Study patients had had partial-onset epilepsy for an average of 20 years and experienced a median of 10 seizures per month.
They were taking an average of three antiepileptic drugs. One third had had epilepsy surgery and a third had had vagal nerve stimulation.
“So they had tried everything,” said Fischer.
About 97% of eligible patients who completed the earlier trials — 230 patients — agreed to enter a long-term trial.
73% Reduction in Seizures
The new study showed that at 8 years, median reduction in seizure frequency from baseline was 73%. About 30% of patients had a 90% or greater reduction in seizure frequency, and the responder rate (50% or greater response) was about 65%.
About 26% of patients were seizure-free for at least 6 months and 18% for at least a year.
“Patients who had already been treated with VNS [vagal nerve stimulation] were as likely as anybody else to do well with the RNS system,” said Dr Morrell.
The effectiveness was similar for all ages and regardless of where the seizures started, said Fischer.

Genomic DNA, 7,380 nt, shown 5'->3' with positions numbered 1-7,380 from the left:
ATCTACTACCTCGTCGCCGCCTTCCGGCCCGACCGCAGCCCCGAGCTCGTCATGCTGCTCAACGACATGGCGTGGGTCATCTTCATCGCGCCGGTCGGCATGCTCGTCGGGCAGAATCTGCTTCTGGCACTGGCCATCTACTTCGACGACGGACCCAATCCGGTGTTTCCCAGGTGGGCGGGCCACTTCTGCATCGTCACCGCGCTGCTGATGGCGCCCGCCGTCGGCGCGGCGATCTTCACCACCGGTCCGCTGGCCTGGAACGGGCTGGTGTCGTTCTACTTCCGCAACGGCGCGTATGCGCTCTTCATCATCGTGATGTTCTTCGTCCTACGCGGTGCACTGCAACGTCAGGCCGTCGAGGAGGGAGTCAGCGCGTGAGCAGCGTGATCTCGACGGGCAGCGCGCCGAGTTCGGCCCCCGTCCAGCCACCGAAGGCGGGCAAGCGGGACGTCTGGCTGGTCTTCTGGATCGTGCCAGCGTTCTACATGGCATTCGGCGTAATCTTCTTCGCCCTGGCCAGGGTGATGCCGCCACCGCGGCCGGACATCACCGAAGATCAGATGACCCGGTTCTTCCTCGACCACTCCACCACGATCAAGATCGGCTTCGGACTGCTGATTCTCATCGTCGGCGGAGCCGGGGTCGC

The system continues to be relatively safe. The risk for infection in the study was 3.8% per neurostimulator procedure. All but one infection was soft tissue only.
Cerebral hemorrhage was reported as a serious adverse event in 2.7% of patients. There were no neurologic sequelae.
Among the deaths of study patients, two were due to suicide, and one each was due to status epilepticus, herpes encephalitis, sepsis, lung/colon cancer, and lymphoma.
Four deaths were due to definite sudden unexpected death in epilepsy (SUDEP), one to probable SUDEP, and two to possible SUDEP.
Although the system is designed for patients with focal epilepsy, “we are starting to think there may well be some opportunity for us to help in the category of generalized onset as well,” said Fischer, but he stressed that’s “something for the future.”
The device has to be replaced every 4 years, said Fischer.
Patients “love” the device because there are no “reminders” of it, such as protruding wires, he said.